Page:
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From Will Senn <will_s...@comcast.net>
Subject Re: I need some advice to choose database for an upcomming job
Date Wed, 09 Nov 2005 15:59:45 GMT

Michael said:

>> Will said:
>> However, that being said, my 2 cents is that it's totally nuts to commit
>> anything after an error, unless you don't care that your datastore is in
>> an unknown state (you being the database vendor). The argument that the
>> app developer might want it that way... sheesh harkens back to the days
>> of writing linear incongruent pseudo random number generators using
>> BASIC's integer overflow characteristics... Cool, but infinitely
>> frightening (non-portable, monster-unmaintainable) at the same time.
>> -Will
> I don't think that anyone is suggesting that.

Upon a reread, I see the error of my ways. The premise was that the 
client disconnected while the transaction was active. To commit or not 
to commit, that is the question... I can see it both ways, if the 
transaction was completely transmitted to the database, what relevance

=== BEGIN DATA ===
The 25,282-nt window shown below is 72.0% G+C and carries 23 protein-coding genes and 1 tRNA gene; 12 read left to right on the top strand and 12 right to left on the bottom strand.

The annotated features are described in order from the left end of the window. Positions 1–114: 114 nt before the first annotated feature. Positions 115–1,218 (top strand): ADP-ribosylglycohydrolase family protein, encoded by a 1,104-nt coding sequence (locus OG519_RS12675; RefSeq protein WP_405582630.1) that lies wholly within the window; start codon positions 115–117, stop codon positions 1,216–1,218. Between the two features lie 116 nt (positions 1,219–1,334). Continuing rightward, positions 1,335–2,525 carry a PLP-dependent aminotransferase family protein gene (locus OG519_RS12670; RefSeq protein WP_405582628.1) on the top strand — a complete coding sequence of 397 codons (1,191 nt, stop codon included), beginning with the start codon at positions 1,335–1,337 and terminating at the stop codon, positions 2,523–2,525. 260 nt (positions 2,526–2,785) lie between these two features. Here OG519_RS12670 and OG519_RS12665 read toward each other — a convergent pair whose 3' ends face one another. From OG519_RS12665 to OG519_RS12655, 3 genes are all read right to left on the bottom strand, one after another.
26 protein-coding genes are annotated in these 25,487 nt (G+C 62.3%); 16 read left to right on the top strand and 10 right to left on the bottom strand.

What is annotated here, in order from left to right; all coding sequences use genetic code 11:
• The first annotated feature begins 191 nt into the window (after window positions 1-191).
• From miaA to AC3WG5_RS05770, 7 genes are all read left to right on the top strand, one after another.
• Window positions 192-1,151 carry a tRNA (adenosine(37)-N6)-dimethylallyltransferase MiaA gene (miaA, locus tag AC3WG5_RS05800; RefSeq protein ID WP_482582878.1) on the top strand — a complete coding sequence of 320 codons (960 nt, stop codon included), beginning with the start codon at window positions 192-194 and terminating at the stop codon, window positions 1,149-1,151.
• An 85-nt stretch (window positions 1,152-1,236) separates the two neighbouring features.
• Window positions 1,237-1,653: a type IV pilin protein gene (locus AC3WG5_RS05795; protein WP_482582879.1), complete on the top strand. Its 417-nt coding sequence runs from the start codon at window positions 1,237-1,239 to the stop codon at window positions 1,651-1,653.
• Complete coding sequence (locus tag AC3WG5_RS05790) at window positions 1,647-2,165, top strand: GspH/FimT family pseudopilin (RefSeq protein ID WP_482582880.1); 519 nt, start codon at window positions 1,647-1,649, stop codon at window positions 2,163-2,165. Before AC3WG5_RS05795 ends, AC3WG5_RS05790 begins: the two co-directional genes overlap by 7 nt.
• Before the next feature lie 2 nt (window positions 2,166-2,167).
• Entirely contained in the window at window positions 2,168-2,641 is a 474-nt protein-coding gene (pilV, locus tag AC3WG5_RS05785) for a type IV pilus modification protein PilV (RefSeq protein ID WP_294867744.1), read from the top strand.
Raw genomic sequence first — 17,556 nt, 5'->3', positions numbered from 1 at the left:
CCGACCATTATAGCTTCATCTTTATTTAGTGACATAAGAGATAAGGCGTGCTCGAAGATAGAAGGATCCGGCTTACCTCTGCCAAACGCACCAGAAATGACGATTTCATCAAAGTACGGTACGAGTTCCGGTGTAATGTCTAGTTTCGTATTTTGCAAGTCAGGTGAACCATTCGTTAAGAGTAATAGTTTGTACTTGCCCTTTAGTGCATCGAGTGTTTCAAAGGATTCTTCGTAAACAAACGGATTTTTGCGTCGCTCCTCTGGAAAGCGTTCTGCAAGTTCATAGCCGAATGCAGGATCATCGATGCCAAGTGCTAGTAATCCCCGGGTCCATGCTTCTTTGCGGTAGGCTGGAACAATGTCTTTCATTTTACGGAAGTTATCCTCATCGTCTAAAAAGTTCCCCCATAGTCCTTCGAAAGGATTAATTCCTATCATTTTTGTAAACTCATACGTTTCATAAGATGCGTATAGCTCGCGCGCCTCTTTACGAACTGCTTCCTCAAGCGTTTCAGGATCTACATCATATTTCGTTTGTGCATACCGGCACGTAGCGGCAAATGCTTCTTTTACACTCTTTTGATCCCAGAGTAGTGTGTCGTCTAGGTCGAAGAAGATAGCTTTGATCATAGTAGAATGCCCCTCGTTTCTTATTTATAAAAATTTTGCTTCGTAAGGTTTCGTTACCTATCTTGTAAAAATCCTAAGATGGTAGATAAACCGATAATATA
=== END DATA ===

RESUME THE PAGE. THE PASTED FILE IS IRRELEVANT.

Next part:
the client connection? It might be nice if you could resume a broken 
connection, then it'd be up to the application (or network layer) to 
maintain connectivity and resume broken connections and restore session 
state. In the absence of session resumption... If you don't do atomic 
commits... etc... It'd be a real bummer to open a transaction, get 
disconnected and not know what exactly occurred in the db...



> In further thought of my suggestion, I guess the database vendors would have 
> to do some work. Considering what I am thinking would force them to rethink 
> what is meant by a connection relative to a transaction, and how to allow for 
> multiple non-nested concurrent transactions to occur within the same 
> connection context.
> But again, I don't think that its going to be rocket science.

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